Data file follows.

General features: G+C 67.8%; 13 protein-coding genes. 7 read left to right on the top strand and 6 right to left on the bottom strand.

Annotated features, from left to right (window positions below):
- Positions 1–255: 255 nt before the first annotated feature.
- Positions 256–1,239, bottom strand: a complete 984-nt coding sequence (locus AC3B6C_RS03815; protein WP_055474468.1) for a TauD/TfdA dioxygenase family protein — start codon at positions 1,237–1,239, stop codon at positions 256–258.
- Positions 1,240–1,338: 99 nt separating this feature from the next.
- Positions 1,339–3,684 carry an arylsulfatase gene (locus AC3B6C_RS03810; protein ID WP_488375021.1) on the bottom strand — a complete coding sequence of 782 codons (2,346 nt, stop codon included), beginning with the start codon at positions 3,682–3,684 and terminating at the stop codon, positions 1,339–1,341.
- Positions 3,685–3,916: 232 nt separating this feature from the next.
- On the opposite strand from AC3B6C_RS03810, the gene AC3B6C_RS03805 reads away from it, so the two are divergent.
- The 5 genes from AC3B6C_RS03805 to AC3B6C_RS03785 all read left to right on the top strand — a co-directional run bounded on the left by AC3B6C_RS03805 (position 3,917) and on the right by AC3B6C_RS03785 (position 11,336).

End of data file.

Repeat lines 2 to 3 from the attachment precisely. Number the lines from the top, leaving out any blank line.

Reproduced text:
Annotated features, from left to right (window positions below):
- Positions 1–255: 255 nt before the first annotated feature.